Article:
Eat What You Can Digest

Date:   Monday , November 17, 2008

A wise businessperson once observed that startups die of indigestion not starvation. It’s a comment not about young entrepreneurs’ penchant for late-night pizza, but about the inability of young companies to maintain a strict focus on a central goal.
Last month, we explored the three key drivers or success factors for companies working to build a market for new technologies. The first of these drivers is focus and market positioning. For any company trying to create a market for a new product or service, the first step must be to devise a plan of attack that focuses on a single, well-defined segment of the overall market. This month, we’re going to delve deeper into the need for focus by concentrating on an emerging market that is attracting a lot of startups and venture funding: wireless communication.

The Wireless Opportunity
The enormous success of cell phones over the past decade is the powerful motivating force driving today’s mobile market. The prospect of linking individuals to the Internet, their computers, voicemail and e- mail — from anywhere, any time and through any device — is drawing entrepreneurs from a wide range of industries. In fact, the San Francisco-based research firm ventureOne Corp. recently reported that venture capital investment in wireless companies hit $1.95 billion in 2000, a 100 percent increase over a two-year period.

Traditional telecom service providers, application providers, software developers, device manufacturers and content providers are all scrambling to stake out territory in this emerging market. The entire industry is anticipating the emergence of third-generation, or 3G, wireless networks in the coming months.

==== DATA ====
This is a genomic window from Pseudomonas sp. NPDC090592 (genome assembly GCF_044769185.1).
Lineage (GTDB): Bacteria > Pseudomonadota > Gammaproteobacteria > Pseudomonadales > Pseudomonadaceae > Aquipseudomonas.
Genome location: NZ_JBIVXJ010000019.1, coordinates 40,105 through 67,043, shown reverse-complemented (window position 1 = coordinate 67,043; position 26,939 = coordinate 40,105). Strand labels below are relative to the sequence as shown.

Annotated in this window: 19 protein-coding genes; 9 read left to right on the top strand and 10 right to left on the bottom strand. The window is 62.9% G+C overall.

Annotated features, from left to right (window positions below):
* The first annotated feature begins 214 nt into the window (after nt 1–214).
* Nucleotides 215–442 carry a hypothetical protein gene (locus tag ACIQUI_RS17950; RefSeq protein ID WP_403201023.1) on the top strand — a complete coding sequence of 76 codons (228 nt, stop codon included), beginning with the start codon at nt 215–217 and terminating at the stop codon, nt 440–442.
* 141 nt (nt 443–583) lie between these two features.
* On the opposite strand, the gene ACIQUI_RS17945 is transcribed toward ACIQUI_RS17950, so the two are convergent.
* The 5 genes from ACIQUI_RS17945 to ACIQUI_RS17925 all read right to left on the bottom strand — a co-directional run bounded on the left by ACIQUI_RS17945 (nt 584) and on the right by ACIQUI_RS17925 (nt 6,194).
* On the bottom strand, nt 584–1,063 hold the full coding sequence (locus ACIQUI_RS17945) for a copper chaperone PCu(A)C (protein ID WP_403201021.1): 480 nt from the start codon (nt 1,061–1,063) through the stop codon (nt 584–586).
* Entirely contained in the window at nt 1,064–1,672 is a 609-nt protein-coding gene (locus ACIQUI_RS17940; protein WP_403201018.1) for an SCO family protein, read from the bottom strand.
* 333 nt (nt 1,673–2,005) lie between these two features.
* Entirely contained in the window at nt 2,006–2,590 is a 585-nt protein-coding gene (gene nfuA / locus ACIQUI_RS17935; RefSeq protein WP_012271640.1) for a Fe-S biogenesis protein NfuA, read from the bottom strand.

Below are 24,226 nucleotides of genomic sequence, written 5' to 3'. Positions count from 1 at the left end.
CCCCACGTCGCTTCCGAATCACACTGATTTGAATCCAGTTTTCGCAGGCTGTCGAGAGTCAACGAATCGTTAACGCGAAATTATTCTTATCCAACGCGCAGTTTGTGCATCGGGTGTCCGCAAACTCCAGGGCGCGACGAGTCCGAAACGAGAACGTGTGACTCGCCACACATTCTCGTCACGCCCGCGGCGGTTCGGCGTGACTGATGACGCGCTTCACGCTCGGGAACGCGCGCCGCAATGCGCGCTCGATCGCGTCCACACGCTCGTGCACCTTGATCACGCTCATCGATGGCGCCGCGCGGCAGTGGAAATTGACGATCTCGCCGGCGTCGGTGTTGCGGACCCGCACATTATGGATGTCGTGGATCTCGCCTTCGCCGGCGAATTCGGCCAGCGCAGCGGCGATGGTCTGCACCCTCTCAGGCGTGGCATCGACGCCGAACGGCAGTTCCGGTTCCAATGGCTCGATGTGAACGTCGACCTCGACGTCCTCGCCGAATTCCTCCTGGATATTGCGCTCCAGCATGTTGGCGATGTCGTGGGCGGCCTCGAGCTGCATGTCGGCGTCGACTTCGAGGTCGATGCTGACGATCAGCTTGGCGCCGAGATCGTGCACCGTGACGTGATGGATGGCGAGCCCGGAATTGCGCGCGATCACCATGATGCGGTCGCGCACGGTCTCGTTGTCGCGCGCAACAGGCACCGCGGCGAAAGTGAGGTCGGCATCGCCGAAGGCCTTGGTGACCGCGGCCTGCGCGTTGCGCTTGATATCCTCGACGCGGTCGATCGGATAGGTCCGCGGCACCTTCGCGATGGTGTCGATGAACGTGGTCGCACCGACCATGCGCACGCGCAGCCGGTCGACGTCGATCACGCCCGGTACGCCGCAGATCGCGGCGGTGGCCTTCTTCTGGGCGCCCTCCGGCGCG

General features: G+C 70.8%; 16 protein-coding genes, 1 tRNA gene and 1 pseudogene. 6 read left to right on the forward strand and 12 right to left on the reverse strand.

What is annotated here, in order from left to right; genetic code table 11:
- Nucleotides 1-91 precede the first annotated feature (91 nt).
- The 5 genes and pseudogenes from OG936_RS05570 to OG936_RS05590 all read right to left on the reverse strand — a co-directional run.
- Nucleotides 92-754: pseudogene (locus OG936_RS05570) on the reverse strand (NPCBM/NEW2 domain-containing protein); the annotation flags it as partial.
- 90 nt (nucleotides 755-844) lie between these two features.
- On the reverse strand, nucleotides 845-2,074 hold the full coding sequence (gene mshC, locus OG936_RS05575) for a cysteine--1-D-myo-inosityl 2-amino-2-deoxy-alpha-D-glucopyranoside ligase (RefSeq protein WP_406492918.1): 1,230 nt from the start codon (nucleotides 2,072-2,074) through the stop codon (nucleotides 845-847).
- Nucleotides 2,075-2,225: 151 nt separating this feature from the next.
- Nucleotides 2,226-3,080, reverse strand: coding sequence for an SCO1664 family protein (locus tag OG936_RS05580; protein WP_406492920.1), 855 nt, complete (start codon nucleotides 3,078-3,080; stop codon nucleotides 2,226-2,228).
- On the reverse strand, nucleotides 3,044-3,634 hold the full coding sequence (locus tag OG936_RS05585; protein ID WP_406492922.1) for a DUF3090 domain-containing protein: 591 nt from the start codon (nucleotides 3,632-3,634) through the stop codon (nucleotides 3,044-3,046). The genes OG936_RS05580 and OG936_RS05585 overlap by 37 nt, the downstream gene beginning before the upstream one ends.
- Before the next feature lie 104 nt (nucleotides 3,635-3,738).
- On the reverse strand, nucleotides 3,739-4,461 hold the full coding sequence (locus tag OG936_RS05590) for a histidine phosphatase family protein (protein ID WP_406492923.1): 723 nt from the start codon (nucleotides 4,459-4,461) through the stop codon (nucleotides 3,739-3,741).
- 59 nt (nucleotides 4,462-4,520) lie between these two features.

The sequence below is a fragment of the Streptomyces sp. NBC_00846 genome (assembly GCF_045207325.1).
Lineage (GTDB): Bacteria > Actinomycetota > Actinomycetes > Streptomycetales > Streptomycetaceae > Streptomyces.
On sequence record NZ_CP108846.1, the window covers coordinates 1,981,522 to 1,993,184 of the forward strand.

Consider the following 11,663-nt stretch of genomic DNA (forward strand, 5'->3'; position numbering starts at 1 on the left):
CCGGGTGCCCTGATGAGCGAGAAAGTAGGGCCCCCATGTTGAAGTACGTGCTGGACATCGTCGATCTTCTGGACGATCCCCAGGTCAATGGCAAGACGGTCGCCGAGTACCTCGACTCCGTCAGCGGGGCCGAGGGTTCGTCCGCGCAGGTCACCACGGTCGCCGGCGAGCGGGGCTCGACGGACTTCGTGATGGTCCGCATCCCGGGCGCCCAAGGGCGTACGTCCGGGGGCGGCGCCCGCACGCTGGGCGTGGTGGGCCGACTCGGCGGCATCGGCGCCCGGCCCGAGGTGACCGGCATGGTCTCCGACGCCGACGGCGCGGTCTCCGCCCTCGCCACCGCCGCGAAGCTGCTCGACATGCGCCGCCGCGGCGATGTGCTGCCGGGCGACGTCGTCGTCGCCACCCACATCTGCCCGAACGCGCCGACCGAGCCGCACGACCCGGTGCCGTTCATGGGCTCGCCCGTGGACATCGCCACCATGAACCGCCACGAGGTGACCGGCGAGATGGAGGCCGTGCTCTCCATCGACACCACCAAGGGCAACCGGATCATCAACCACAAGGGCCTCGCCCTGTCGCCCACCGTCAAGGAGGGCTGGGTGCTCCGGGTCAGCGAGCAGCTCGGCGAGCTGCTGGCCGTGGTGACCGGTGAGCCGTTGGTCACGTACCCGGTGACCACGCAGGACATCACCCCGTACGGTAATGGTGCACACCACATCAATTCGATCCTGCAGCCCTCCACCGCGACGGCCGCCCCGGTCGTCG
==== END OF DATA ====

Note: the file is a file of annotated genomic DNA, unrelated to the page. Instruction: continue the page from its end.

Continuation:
But while the industry scrambles to get this new technology into the marketplace, wireless consumers wonder what the fuss is all about. Indeed, for the mobile user, the wireless Internet and anytime, anywhere communications remain unmet promises. For years, the wireless market has been characterized by overblown claims of transformational whiz-bang technology. Wireless application protocol (WAP) is going to let you do all your grocery shopping while you’re riding in a taxi from the airport. Next-generation palm devices will enable you to synch up with your corporate LAN so you can manage your Siebel CRM system remotely. Pretty impressive. Meanwhile, consumers are finding that accessing e-mail through a cell phone requires punching a long series of numbers into a microscopic keypad.

The promises for 3G services are even grander:
videoconferencing on the go, location-based mobile commerce, always-on connections to the corporate LAN or virtual private networks. By sheer increase in bandwidth, 3G is bound to deliver more and better services. But lost in all this hype are the customers.

Identifying Customers
Regardless of how impressive a technology may be, creating a market for it requires building a customer base, and that takes insight. Who are your customers going to be? What are their pain points? Who exactly would benefit most from your product or service? What need would your service meet? We rarely see new ventures that have this level of clarity. But by asking these kinds of questions, wireless companies can gain a deeper understanding of their customers. Just as importantly, you’ll be able to segment the overall market for your products and services into smaller groups based on common needs or pain points.